Tag Archives: architecture

Walking City: An Evolving Video Sculpture Morphs in Response to Architecture

Walking City: An Evolving Video Sculpture Morphs in Response to Architecture architecture animation 3d animation

Anyone who follows Colossal knows that digital animation and motion graphics are a rarity here, but this clip is a solid exception. Created by Universal Everything, Walking City is a slowly evolving video sculpture that gradually changes form through dozens of permutations while the core motion, the act of walking, remains the same. Via Universal Everything:

Referencing the utopian visions of 1960’s architecture practice Archigram, Walking City is a slowly evolving video sculpture. The language of materials and patterns seen in radical architecture transform as the nomadic city walks endlessly, adapting to the environments she encounters.

At almost 8 minutes long it’s a captivating view for such a simple premise, it’s fun to imagine the buildings and architectural designs that inspire each step. (via Colossal Submissions)

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Architectural Renderings of Life Drawn with Pencil and Pen by Rafael Araujo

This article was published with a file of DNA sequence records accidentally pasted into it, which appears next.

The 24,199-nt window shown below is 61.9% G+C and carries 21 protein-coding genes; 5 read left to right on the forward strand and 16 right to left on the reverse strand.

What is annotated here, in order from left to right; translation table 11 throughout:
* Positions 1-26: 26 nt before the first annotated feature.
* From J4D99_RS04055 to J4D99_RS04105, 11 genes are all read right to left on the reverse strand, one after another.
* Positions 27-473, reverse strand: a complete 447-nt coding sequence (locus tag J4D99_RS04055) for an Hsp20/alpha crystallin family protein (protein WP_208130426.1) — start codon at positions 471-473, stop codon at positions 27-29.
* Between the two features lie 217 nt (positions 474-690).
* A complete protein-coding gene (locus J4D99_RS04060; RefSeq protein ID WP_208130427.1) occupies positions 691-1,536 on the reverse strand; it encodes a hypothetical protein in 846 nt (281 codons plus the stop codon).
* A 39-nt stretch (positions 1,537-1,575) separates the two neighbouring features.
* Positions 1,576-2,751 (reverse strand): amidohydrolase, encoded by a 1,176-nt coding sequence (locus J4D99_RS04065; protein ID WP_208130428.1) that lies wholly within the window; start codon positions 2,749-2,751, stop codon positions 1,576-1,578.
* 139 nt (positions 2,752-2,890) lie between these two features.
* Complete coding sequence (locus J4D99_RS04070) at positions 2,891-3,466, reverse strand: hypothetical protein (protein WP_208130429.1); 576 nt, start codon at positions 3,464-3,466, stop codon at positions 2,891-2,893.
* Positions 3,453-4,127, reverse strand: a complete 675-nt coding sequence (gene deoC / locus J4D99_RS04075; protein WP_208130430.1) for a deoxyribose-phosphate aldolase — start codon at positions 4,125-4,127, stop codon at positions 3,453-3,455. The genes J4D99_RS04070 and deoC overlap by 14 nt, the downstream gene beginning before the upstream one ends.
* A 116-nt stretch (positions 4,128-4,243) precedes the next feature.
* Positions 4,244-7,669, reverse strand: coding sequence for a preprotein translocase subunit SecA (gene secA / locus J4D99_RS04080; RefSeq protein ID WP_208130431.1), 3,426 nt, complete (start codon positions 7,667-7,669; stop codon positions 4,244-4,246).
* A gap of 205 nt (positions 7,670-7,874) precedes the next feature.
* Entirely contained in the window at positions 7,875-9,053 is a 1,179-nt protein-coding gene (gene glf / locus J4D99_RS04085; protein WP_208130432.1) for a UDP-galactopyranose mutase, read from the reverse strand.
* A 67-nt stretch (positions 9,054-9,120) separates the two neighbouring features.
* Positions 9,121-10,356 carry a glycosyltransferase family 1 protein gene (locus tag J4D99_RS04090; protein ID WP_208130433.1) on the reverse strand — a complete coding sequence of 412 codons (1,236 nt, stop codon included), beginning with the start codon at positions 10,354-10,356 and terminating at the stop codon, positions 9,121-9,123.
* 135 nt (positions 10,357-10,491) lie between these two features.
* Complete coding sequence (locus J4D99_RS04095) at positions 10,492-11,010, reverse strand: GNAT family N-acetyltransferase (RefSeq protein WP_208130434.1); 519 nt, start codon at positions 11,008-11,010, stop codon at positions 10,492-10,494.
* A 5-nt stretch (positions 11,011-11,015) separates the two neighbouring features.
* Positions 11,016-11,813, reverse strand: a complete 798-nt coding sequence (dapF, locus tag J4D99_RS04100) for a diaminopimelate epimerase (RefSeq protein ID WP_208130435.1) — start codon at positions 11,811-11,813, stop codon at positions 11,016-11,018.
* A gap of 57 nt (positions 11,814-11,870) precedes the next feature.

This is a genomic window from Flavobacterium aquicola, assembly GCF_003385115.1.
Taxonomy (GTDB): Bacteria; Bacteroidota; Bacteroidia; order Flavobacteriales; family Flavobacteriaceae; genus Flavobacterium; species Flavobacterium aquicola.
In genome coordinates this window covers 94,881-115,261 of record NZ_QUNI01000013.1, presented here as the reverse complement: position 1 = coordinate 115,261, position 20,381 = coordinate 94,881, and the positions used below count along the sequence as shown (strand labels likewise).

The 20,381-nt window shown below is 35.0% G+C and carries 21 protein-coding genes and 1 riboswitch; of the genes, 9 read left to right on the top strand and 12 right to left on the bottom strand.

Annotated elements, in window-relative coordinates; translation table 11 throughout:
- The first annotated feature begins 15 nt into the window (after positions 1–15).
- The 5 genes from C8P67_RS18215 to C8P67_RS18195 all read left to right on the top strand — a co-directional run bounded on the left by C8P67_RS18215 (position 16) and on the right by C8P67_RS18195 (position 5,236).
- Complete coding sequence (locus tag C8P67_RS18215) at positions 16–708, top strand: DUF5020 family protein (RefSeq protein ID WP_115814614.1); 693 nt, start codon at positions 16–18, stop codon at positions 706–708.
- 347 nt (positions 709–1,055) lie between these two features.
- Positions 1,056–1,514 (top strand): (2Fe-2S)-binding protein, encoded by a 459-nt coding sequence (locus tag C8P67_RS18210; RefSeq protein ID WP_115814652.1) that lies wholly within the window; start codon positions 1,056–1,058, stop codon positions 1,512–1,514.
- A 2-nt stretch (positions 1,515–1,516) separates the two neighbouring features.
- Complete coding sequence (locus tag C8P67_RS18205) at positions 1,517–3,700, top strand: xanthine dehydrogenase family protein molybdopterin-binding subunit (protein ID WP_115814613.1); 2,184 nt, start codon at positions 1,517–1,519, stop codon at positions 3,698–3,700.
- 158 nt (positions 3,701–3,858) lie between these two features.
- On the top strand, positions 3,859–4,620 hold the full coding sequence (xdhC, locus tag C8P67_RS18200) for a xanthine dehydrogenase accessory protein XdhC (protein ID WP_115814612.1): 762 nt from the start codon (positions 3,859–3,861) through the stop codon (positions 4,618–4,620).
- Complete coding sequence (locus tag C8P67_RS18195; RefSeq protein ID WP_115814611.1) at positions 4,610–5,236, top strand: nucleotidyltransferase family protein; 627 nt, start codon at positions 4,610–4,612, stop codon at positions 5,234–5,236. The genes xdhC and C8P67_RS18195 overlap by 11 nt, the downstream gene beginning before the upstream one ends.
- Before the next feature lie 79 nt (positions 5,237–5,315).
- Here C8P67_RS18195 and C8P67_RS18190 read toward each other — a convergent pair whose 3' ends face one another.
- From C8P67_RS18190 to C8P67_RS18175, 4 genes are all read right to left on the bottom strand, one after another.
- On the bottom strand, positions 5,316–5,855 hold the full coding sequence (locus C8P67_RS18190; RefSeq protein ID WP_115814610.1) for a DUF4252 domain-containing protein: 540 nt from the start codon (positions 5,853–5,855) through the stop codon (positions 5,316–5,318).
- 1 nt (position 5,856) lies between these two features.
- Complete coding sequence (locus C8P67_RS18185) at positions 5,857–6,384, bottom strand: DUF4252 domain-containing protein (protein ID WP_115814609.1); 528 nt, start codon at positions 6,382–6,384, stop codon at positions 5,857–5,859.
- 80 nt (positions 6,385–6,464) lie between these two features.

Architectural Renderings of Life Drawn with Pencil and Pen by Rafael Araujo drawing butterflies architecture 3d

Architectural Renderings of Life Drawn with Pencil and Pen by Rafael Araujo drawing butterflies architecture 3d
Nautilus

Architectural Renderings of Life Drawn with Pencil and Pen by Rafael Araujo drawing butterflies architecture 3d
Caracol

Architectural Renderings of Life Drawn with Pencil and Pen by Rafael Araujo drawing butterflies architecture 3d
Double Conic Spiral, process

Architectural Renderings of Life Drawn with Pencil and Pen by Rafael Araujo drawing butterflies architecture 3d
Double Conic Spiral. Ink, acrylic/canvas.

Architectural Renderings of Life Drawn with Pencil and Pen by Rafael Araujo drawing butterflies architecture 3d

Architectural Renderings of Life Drawn with Pencil and Pen by Rafael Araujo drawing butterflies architecture 3d
Morpho

Architectural Renderings of Life Drawn with Pencil and Pen by Rafael Araujo drawing butterflies architecture 3d

Architectural Renderings of Life Drawn with Pencil and Pen by Rafael Araujo drawing butterflies architecture 3d
Calculation (Sequence) #2. Acrylic, china ink/canvas.

Architectural Renderings of Life Drawn with Pencil and Pen by Rafael Araujo drawing butterflies architecture 3d

Architectural Renderings of Life Drawn with Pencil and Pen by Rafael Araujo drawing butterflies architecture 3d

Architectural Renderings of Life Drawn with Pencil and Pen by Rafael Araujo drawing butterflies architecture 3d